Application of Image Processing in Ice–Structure Interaction
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The understanding of Arctic physical processes and sustainable exploration, exploitation, and management of Arctic resources require more detailed, precise, and continuous measurements of sea ice parameters. Because various types of ice are in the ice-covered regions and the sizes of the ice floes can range from about 1 meter to kilometers, the temporally and spatially continuous field observations of sea ice are necessary for marine activities. One of the best ways of observing the ice conditions in the oceans is by using aerial or nautical imagery. The use of cameras as sensors on mobile sensor platforms (e.g., unmanned vehicles) will aid the development of sea ice observation. It has the potential of continuous measurements with high precision, which is particularly important for providing detailed localized information of sea ice to ensure safe operations of structures in ice-covered regions (Haugen et al. 2011).
The collected ice images or videos must be analyzed by dedicated computer algorithms to extract useful ice information to dynamic ice estimators and for decision support in Arctic offshore engineering. Therefore, this article introduces image processing algorithms for providing the ice parameters that are important factors in the analysis of ice–structure interaction in an ice field. These useful ice parameters include ice concentration, ice types, ice floe size, and floe size distribution, and they are defined as follows.
Floe is any relatively flat piece of sea ice 20 m or more across. It is subdivided according to horizontal extent. A giant flow is over 10 km across; a vast floe is 2–10 km across; a big floe is 500–2000 m across; a medium floe is 100–500 m across; and a small floe is 20–100 m across.
Ice cake is any relatively flat piece of sea ice less than 20 m across.
Brash ice is accumulations of floating ice made up of fragments not more than 2 m across and the wreckage of other forms of ice. It is common between colliding floes or in regions where pressure ridges have collapsed.
Slush is snow which is saturated and mixed with water on land or ice surfaces or as a viscous floating mass in water after heavy snowfall.
For simplicity, the size of sea ice piece is the only criterion to distinguish ice floe and brash ice in this research. That is, any relatively flat piece of sea ice 2 m or more across is considered as “ice floe,” while any relatively flat piece of sea ice less than 2 m across is considered as “brash ice (piece).” And the rest of ice pixels, e.g., single ice pixels or the ice pieces that are too small to be treated as brash ice, are considered as “slush.”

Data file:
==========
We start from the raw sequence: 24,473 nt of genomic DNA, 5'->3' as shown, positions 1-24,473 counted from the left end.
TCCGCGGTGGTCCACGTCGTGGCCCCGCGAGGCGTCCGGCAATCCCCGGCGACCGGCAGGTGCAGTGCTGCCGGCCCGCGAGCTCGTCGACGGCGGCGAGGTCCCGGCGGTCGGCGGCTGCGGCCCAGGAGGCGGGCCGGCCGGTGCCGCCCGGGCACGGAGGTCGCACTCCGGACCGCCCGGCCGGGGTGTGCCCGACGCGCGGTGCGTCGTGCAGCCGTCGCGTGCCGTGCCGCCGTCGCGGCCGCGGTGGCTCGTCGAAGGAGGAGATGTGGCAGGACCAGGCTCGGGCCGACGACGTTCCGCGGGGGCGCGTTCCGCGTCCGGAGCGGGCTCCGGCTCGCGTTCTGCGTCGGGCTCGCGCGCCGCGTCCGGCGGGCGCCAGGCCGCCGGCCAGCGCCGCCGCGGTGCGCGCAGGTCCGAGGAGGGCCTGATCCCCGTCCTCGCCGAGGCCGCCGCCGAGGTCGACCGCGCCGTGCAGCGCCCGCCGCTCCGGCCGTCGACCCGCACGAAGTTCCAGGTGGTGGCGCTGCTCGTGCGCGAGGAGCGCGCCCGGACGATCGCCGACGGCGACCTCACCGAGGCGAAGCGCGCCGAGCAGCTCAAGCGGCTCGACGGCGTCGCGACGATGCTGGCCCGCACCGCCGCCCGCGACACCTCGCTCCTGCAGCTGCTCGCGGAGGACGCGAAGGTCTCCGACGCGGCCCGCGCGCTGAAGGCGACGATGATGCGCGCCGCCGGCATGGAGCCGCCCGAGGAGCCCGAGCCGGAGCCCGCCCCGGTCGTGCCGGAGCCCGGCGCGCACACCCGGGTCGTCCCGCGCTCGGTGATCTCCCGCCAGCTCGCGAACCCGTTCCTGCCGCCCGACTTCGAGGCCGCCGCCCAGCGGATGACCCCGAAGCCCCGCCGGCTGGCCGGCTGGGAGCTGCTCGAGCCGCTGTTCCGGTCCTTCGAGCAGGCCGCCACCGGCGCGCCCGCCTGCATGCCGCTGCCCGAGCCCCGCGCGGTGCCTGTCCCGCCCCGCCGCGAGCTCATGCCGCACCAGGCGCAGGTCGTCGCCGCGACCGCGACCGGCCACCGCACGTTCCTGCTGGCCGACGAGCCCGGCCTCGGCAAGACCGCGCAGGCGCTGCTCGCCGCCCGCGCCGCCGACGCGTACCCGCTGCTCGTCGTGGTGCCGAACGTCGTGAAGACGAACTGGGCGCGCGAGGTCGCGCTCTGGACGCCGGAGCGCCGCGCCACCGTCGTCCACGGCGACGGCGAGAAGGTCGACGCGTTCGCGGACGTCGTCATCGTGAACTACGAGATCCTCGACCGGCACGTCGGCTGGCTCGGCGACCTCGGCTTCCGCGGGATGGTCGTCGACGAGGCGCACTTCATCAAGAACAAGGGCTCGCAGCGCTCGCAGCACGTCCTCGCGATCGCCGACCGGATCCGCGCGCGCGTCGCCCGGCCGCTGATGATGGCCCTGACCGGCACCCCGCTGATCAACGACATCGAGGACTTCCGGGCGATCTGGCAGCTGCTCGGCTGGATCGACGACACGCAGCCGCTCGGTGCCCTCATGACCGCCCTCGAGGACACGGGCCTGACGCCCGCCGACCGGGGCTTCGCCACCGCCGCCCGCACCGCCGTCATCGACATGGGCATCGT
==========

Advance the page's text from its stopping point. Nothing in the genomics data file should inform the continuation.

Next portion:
Ice Floe Size and Floe Size Distribution
The estimation of ice floe size and floe size distribution among the “ice floes” gives an important set of parameters from ice images. In image processing, the ice floe size can be determined by the number of pixels in the identified floe. If the focal length f and camera height are available, the actual size in SI unit of the ice floes and floe size distribution can also be calculated (Lu and Li 2010) by converting the image pixel size to its SI unit size.
Image Processing Methods
A digital image is a numeric representation of a two-dimensional picture, and it is composed of pixels which are the smallest individual elements in the image. A pixel holds quantized values that represent the color or gray level of the image at a particular point.
Ice Pixel Detection
Ice concentration, as defined, is a binary decision of each pixel to determine whether it belongs to the class “ice” or to the class “water.” From Eq. 1, it is clear that the detection of the ice pixels from water pixels is crucial to obtaining the ice concentration from an ice image.
The pixels in the same region have similar intensity. Based on that sea ice is whiter than open water, ice pixels have higher intensity values than those belonging to water in a uniform illumination ice image. Thus, the thresholding, which is based on the pixel’s gray-level to turn a grayscale image into a binary image (whose pixels have only two possible intensity values, e.g., “0” and “1”), is a natural way to segment ice regions from water regions.
Clustering is a statistical data analysis method that divides a data set into many groups (Basak et al. 1988), and it has been widely used in image segmentation, especially classifying the objects into many groups. This method is based on the mathematical distance measure between individual observations and groups of observations to find hidden structures in unlabeled data and assign the unlabeled data into groups, so that the data in one group are more similar to each other than to those in other groups.
Among various clustering algorithms, k-means is one of the simplest but most popular clustering algorithms. The goal of k-means clustering is to minimize the within-cluster sum of distance to partition a set of data into k clusters (MacQueen 1967). The step-by-step algorithm for this method in image segmentation is described below:
Iterate Steps 3 and 4 until the local means are unchanged.
Ice Floe Boundary Detection
In image processing, the detection of ice floe boundaries can be used to distinguish individual ice floes. With the individual ice floe identification result, ice floe characteristics, such as location, area, perimeter, and shape measurements of each ice floe, together with the floe size distribution can thereby be estimated. Thus, ice floe boundary detection is a vital for extracting information of ice floes from ice images.
In an actual ice-covered environment, especially in marginal ice zone (MIZ), ice floes typically touch each other, and the edges between touching floes may be difficult to identify in digital images. This issue significantly affects the analysis of individual ice floe properties and floe size distribution. Among various floe boundary detection methods, for example, derivative boundary detection (Zhang et al. 2012a, b), morphology-based method (Zhang et al. 2012a, b; Banfield 1991; Banfield and Raftery 1992), watershed-based algorithms (Blunt et al. 2012; Zhang et al. 2013), etc., the GVF (gradient vector flow) snake-based approach (Zhang et al. 2015; Zhang and Skjetne 2015) is the most advanced method nowadays.
Step 1: Convert the ice image into binary image after separating the ice from the water, in which case the pixels with value “1” indicate ice and pixels with value “0” indicate water; see Fig. 1a.
Step 2: Perform the distance transform to the binary image, and find the regional maxima shown as the green numerals in Fig. 1b.
Step 3: Merge the regional maxima into a big one if they have a short distance to each other, and then find the “seeds” that are centers of the regional maxima (including the merged ones), shown as red “+” in Figs. 1b and 2b.
After initializing the contours, the GVF snake algorithm is run on each contour to detect the floe boundary. By superimposing all the detected boundaries over the binarized ice image, it allows to separate touching ice floes and thereby be able to identify individual floes, as shown in Fig. 2.